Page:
Its not the Rockies, Its not the Alps. But its what we got here in Ghana.





Looking back down to where I started out from







Here’s one of my scooter. It’s a wild animal with a mind of its own (at least that’s how I choose to think of the fueling issues the 990’s have )





Then I hear the unmistakable note of another bike on the way up, changing down into the bends and giving it some stick on the way out. Here he is on the way by. No wave, maybe didn’t like a camera pointed at him………







OK, time to saddle up and get going. More soon.

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Old 01-18-2009, 01:26 PM   #8
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Nice!! This is the first report I've seen posted here from Ghana! Please come back soon with more pics!
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Old 01-18-2009, 01:37 PM   #9
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Gadget Boy, beat me to it. I was going to say the same thing (I guess I just did). Give us all you can from Ghana.
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Old 01-18-2009, 02:03 PM   #10
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Part 5

After cresting at Pokoasi, the terrain is rolling roads in the hills, with sweeping bends and through numerous small towns. Speed limits in the villages and towns is 50kph but they are not enforced. The carnage on the roads means I keep the speed down through any built up areas, I dont want an accident with a kid running out - I've seen that happen.

This sign made me stop and take a pic. Any of you know Africa, you will know the mobile phone companies are battling for a massive market. I swear, if ever an alien was to land in Ghana he could be forgiven for thinking the place was called MTN or Tigo, there are that many adverts, posters, signs for these companies everywhere. Their budgets must be humungous.



Coming into one of the small towns on my toute. Typical Sunday in Ghana. Folks out chillin', meeting friends, going to / coming from church. Socialising in general.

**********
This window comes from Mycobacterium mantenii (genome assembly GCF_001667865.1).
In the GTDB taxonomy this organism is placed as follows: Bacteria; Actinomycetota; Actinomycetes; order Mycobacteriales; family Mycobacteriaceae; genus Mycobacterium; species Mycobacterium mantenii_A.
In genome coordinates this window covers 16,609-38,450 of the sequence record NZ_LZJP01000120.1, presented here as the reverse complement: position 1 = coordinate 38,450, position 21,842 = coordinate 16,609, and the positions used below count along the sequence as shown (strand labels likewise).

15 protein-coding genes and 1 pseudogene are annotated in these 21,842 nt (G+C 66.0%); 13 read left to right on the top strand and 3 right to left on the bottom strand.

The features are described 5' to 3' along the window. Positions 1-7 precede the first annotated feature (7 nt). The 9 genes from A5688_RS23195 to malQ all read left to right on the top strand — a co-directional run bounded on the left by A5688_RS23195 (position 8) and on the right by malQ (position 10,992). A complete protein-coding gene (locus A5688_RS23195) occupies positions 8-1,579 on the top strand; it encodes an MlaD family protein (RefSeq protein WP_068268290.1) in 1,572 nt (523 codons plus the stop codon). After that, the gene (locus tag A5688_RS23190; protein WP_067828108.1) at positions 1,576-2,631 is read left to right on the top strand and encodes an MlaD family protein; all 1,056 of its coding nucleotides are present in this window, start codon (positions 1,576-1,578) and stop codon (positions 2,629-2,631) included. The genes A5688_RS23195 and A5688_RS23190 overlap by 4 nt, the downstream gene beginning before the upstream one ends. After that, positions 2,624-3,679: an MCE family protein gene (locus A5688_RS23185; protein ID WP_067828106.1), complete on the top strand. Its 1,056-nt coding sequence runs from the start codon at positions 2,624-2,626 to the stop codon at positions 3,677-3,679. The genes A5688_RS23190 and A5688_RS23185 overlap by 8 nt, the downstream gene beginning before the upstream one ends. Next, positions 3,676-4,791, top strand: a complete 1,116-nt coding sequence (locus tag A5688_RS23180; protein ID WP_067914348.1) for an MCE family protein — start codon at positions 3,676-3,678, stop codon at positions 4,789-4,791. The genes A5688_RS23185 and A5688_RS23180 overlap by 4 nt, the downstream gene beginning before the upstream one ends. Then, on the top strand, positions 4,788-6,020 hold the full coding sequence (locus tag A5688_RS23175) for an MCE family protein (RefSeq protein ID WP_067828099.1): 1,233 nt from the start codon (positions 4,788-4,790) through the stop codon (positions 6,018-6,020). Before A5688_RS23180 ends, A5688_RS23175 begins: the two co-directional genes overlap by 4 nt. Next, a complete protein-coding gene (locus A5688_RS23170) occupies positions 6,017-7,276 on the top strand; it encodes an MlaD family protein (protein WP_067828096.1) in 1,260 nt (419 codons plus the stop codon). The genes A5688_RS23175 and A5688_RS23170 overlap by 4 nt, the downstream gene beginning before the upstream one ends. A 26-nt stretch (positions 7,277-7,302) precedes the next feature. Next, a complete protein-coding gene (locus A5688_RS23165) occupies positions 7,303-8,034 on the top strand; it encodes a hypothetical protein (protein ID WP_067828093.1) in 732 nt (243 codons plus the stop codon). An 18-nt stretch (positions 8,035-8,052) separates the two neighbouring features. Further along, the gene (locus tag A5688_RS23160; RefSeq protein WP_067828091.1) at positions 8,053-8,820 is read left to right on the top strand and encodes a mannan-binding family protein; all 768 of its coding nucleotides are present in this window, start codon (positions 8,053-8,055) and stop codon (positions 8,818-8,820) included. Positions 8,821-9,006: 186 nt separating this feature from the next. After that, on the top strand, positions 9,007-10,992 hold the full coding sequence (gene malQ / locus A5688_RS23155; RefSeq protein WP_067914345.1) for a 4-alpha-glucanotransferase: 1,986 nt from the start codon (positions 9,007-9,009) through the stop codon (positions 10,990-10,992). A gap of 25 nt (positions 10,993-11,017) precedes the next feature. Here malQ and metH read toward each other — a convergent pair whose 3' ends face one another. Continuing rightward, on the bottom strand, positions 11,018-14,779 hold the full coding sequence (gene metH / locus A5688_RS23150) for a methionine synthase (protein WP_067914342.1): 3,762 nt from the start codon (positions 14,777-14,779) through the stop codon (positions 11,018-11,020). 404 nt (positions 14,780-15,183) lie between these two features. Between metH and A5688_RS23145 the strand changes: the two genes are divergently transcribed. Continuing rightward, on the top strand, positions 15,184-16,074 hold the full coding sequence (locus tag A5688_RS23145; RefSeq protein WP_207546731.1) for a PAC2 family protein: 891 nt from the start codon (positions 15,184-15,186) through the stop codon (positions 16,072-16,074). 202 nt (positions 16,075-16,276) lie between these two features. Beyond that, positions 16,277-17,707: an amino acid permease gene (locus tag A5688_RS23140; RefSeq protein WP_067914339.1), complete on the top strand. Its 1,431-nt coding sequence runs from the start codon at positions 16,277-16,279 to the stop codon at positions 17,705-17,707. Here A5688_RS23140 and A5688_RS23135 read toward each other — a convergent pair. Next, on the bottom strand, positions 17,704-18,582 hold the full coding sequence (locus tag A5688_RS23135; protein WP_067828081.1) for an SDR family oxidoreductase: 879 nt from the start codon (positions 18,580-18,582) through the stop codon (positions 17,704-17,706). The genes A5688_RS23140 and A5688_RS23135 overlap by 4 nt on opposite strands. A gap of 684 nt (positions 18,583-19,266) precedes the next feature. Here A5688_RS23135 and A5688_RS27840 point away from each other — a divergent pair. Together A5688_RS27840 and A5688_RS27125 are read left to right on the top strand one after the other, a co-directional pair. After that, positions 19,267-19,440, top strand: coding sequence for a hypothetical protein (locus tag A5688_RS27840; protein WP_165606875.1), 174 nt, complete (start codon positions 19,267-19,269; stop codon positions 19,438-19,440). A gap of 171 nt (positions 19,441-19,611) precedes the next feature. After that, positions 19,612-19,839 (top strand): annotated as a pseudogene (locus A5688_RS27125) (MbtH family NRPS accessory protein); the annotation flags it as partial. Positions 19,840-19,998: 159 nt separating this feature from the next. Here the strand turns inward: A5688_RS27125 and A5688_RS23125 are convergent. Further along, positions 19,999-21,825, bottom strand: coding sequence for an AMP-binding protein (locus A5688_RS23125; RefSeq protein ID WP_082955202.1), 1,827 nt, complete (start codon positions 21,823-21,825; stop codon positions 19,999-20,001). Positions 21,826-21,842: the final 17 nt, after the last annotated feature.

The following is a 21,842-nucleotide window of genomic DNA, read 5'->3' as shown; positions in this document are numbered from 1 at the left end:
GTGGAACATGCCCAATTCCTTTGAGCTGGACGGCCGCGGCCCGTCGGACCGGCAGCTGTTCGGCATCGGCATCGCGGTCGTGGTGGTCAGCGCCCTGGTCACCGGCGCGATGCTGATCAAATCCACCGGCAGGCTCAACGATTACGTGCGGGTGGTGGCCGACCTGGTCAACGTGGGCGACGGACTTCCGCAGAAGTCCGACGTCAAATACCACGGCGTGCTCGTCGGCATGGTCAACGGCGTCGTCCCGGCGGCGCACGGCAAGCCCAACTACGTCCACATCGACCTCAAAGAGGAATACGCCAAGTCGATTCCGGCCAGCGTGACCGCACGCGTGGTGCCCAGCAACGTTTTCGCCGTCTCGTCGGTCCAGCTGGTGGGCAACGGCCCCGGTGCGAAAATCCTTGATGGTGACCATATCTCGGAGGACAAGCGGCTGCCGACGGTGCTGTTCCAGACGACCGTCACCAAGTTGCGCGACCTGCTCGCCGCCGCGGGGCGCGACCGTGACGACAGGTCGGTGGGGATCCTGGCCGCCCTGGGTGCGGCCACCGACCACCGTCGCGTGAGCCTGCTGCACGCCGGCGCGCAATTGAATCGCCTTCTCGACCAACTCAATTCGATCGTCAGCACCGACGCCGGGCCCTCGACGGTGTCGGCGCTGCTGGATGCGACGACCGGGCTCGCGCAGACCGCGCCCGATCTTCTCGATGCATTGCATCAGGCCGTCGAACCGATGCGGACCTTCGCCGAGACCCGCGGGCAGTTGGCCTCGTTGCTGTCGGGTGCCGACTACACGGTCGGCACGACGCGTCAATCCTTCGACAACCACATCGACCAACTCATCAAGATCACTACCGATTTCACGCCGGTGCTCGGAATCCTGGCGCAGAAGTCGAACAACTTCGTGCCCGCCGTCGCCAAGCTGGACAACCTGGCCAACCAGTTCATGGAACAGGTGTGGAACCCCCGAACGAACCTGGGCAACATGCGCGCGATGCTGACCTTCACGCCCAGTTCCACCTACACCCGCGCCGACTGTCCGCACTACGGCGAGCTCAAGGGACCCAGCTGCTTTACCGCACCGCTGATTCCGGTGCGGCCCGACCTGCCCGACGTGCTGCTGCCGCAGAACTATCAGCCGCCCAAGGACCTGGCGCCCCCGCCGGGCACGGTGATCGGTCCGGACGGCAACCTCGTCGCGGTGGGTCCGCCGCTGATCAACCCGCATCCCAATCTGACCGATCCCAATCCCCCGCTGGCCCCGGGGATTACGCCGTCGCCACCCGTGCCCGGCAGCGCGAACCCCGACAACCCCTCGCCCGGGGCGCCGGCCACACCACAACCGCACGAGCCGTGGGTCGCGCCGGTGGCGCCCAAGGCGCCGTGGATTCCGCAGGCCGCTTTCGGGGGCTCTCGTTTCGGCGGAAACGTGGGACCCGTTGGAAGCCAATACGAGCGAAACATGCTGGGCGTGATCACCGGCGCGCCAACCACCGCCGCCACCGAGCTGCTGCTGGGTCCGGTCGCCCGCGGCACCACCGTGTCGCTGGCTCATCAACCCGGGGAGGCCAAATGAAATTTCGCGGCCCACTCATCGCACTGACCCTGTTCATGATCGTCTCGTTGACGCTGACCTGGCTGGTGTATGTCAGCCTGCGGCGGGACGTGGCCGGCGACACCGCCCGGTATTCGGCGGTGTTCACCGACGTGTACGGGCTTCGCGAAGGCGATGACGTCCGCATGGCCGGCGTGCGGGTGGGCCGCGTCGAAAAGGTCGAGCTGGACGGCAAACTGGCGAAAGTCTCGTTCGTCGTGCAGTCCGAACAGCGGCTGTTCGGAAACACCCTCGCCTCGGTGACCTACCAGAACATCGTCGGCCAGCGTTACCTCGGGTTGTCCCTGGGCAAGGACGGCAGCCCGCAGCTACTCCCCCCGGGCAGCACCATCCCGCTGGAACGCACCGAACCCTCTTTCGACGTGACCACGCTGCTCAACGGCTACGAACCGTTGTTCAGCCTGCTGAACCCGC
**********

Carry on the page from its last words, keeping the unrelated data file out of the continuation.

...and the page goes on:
I 'make good progress' past Aburi, through Mamfe. Somewhere between Aburi junction and Mampong, I stop to take a pic of this church. I've seen it plenty of times before but thought I would take a pic today. I'm not overly religious, but I like the standard of the building work, considering its approximately 100 years old. This sort of skill isnt just available 'off the shelf' even in Ghana today.



The pic doesnt do it justice. The stonework is really good, that sort of building technique isnt widely found here, only seen in Christian churches. I guess the missionaries brought the skills with them.

Theres another example a few kms later in Mampong.




I push on via Akropong and get up to Adukrom. This is where I usually hang a right and drop back out of the hills and back down to the low lands. This ride is no exception. I know what I like and I know where to get it.

More soon
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Old 01-18-2009, 02:07 PM   #11
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Quote:
Originally Posted by VampyreMP
Gadget Boy, beat me to it. I was going to say the same thing (I guess I just did). Give us all you can from Ghana.
Same here.
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Then all the Jo Momma shit started.
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Old 01-18-2009, 02:16 PM   #12
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Very, very cool bananas, or plantains in this case. I'll check in for more pictures. I never wear a watch in normal life but one of the thermo-alti-compass dealies seems cool as back up on rides.
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Old 01-18-2009, 02:27 PM   #13
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Part 6

Look at the terrain. I was really surprised Ghana was so green when I arrived here some years ago. Can you imagine what the first explorers made of this when they stepped off the boats all those years ago? If I do 2-300kms here i feel like I have done something - and thats on the big katoom, with an engine, roads beneath me etc. Those guys hacking there way through the bush on foot, something else.



I hook right out of Adukrom. The signs lets me know what goes up must come down. Keep 'er Lit!!



I dropping downhill, I spot a guy breaking stones (yep, with a small sledge hammer) at the side of the road. I feel like stopping to 'shoot the breeze'. He busts these stones 7 days a week, to sell to anyone who comes along to buy them to make concrete for building work. We put people in prison in my home country and treat them a whole lot better than the life this guy's got. F**kin legal system is up its own ass in Europe.